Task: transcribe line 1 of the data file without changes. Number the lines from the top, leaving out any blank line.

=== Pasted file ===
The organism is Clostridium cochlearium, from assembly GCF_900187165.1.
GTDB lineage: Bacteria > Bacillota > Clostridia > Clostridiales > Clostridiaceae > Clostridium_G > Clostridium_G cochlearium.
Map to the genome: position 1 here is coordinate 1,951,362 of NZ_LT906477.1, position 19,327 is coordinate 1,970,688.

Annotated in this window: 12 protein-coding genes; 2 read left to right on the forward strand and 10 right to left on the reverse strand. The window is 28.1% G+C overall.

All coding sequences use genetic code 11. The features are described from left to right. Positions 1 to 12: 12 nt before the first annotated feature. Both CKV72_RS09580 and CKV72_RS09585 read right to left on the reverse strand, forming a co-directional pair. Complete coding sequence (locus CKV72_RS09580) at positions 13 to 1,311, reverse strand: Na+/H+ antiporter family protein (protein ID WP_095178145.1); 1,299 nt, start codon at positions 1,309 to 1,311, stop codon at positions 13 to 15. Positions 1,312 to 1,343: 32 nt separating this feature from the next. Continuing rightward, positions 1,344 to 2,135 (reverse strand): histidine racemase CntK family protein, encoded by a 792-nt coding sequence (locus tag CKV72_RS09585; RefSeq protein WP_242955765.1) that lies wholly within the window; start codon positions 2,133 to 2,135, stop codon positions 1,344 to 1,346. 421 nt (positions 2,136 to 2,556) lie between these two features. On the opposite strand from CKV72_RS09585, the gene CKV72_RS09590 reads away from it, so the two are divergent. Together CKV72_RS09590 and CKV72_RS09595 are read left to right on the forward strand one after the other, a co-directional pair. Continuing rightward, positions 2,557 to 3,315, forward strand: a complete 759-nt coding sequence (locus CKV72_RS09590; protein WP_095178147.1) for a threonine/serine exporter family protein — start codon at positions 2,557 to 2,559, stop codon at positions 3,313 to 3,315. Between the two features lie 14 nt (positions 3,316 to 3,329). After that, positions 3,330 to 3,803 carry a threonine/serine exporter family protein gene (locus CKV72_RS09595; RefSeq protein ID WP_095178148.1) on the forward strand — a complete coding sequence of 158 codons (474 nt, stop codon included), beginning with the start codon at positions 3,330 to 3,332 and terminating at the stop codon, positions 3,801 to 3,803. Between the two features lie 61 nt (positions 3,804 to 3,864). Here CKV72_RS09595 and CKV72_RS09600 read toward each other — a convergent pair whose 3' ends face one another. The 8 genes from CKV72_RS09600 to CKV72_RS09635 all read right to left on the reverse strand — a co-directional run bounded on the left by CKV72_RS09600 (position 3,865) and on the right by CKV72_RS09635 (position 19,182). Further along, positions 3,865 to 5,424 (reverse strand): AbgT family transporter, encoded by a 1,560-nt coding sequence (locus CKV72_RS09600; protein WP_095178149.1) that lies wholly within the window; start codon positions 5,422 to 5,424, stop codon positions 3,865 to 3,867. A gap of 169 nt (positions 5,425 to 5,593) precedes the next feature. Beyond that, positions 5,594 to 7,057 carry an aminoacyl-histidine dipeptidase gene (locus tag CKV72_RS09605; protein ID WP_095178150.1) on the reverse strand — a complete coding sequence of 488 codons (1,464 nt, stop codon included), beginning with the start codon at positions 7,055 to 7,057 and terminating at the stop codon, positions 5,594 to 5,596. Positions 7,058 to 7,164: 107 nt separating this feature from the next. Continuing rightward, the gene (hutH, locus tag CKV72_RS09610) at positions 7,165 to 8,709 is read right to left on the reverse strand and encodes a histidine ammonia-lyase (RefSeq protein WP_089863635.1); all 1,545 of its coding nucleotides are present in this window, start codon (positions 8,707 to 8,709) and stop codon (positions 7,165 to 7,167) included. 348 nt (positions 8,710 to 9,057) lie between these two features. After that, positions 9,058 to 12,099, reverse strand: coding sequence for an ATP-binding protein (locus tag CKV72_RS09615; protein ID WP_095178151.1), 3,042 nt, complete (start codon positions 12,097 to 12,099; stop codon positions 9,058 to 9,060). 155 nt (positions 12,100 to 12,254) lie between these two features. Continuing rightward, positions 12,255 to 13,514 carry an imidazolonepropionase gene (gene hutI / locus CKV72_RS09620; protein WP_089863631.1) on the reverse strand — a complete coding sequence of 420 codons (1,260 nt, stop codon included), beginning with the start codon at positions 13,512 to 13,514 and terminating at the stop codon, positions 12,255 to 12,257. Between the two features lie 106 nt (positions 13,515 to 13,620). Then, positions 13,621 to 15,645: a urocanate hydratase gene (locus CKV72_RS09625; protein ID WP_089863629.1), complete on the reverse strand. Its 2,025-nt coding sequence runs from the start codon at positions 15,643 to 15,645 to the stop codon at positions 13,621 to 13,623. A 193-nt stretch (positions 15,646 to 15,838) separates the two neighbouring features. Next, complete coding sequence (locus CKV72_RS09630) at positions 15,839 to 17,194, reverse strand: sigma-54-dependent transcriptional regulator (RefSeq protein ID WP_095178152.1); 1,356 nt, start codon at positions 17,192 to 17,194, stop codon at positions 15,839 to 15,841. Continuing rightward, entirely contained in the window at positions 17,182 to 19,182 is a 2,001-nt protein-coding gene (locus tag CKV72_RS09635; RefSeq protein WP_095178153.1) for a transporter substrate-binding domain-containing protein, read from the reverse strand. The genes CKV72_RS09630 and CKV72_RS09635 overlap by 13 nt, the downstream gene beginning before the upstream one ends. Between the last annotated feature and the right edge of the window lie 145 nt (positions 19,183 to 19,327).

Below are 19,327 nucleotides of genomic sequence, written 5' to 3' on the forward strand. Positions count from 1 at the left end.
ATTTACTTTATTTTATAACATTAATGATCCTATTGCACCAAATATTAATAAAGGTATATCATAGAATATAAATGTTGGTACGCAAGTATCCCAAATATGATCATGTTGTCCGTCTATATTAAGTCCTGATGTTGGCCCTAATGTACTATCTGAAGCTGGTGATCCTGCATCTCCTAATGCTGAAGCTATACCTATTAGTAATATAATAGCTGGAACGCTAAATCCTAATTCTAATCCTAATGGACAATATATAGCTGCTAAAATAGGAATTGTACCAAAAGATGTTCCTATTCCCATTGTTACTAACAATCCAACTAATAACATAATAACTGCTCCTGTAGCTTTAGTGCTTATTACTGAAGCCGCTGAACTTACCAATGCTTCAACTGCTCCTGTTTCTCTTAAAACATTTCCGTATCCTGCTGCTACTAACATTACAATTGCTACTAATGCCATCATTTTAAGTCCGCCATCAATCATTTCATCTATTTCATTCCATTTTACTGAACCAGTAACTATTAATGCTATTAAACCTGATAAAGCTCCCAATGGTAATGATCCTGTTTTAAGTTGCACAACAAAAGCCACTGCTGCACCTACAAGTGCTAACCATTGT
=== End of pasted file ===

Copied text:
The organism is Clostridium cochlearium, from assembly GCF_900187165.1.